Mobile mania has clearly had a powerful effect on society broadly and on the data center industry in particular. Because smaller tablet and smartphone devices lack the same processing and storage capabilities of larger machines like desktop and even notebook PCs, the cloud provides a necessary support infrastructure. Moreover, remote IT resources also deliver on-demand content like streaming music and video. But is the mobile revolution ongoing today, or are we just seeing the aftereffects?
The Revolution Is Over
Writing at ZDNet, Jason Hiner argues that the mobile revolution is continuing. “The only thing tech writers love more than naming a new product as the killer of another product is actually declaring the death of something. One of the latest targets has been mobile innovation itself,” he said—and quite rightly. The PC has been declared dead, even though it remains the workhorse of productivity with roughly 300 million units projected to ship in 2015, according to an IDC forecast. But even though no one thinks PCs today are revolutionary (although they were in the 1980s and perhaps even 1990s), these products continue to add incremental improvements in power consumption, processing capability, storage and memory capacity, and so on. Would anyone honestly dispute that PCs today are better than those of 5 or 10 years ago?
But those kinds of incremental improvements aren’t the stuff of a revolution. Hiner offers a list of features that smartphones and tablets increasingly provide, but the question isn’t whether these devices are improving—they clearly are. It’s whether they are improving at a rate that is both technically dramatic and appealing to the markets they serve.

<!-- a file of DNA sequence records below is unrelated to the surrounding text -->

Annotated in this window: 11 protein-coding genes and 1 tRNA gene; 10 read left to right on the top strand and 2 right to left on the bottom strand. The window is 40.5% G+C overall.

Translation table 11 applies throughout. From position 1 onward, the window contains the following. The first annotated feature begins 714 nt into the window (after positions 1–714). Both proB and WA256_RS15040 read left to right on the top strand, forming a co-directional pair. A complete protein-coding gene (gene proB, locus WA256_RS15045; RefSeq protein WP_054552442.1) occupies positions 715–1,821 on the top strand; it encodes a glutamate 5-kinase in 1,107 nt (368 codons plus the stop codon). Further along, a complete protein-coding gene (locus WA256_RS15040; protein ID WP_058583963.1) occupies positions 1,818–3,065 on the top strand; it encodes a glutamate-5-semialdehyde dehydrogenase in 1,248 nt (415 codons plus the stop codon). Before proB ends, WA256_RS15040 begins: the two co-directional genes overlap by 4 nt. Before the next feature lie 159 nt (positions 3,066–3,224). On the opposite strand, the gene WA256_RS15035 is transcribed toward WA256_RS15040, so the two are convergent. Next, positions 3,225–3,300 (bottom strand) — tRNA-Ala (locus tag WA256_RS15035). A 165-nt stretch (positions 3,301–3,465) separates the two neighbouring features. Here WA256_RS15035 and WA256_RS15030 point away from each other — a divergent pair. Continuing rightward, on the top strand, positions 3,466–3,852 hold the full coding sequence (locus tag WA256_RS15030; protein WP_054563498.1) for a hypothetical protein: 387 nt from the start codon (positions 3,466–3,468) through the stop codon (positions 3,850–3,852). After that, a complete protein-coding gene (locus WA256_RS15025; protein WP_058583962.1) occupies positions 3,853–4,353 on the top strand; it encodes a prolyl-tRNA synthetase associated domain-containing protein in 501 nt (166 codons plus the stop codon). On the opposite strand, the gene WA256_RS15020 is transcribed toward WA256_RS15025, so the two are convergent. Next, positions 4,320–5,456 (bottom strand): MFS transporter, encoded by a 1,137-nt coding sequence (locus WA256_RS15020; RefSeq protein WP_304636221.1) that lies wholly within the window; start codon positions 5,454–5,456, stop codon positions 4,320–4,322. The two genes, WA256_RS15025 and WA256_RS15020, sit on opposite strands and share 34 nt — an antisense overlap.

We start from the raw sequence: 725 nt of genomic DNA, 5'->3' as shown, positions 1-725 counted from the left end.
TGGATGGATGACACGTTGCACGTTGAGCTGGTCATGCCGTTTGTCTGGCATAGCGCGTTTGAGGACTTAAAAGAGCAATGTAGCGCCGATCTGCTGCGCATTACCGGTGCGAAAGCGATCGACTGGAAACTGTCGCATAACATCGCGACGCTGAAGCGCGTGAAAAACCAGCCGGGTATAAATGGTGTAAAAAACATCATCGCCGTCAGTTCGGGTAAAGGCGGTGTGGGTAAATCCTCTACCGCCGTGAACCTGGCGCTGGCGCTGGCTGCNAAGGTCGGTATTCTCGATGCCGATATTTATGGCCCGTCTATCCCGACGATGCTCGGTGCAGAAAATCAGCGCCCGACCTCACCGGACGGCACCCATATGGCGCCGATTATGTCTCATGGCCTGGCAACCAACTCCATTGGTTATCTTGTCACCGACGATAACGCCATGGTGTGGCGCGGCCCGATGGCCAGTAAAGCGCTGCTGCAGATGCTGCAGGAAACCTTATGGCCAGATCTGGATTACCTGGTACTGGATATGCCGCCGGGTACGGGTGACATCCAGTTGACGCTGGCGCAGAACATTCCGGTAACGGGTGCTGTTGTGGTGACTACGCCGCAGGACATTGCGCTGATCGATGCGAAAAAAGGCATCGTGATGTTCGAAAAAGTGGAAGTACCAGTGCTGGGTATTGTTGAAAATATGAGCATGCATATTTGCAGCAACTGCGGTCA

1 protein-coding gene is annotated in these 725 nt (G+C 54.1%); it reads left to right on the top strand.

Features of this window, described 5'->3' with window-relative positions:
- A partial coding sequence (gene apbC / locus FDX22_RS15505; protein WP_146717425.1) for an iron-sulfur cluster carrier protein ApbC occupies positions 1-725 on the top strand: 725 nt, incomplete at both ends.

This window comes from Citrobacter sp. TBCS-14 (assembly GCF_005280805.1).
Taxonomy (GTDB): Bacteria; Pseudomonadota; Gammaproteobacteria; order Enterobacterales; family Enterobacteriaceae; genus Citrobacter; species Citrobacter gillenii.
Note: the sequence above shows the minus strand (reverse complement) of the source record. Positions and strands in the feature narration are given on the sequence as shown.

For instance, Hiner cites today’s 4G networks that provide faster cellular connections (although they still lag Wi-Fi in both speed and cost efficiency), as well as 4K video capability in smartphones. And although LTE does indeed deliver more data faster, what is the fundamental value of wasting time watching video in high resolution versus ultra-high resolution that no longer makes any difference to the human eye? Likewise, shooting 4K video sounds great, except that smartphones still generally lack the physical optics to make for great recordings that are worthy of such high resolution—to say nothing about most of them lacking an operator with cinematic sense.
Other features like wireless charging, faster charging and better security are not revolutionary by any stretch. They simply ease (in some cases) tasks that support use of these devices, but few users will find that their experience is fundamentally improved because of these features. In the case of biometrics, on the other hand, the superficial benefits may lead to greater problems down the road, as misuse of biometric authentication can create intractable difficulties for both the user and the system at large.
Moreover, as I mentioned, a revolution is not just about the technical aspects of a device: it’s about marketability. A revolution in flying-car technology is of little interest if flying cars are still decades (or centuries) from your local dealer. In the case of mobile devices, the market is speaking about the ostensible revolution: worldwide tablet shipments in 2Q15 fell 7% according to IDC, which projects an 8% worldwide decline for all of 2015. Smartphones, although still a growing market, are clearly decelerating. IDC forecasts 2015 smartphone growth of 10.4% compared with 27.5% in 2014. Thus, regardless of what you label recent developments in mobile technology, the market seems rather unimpressed.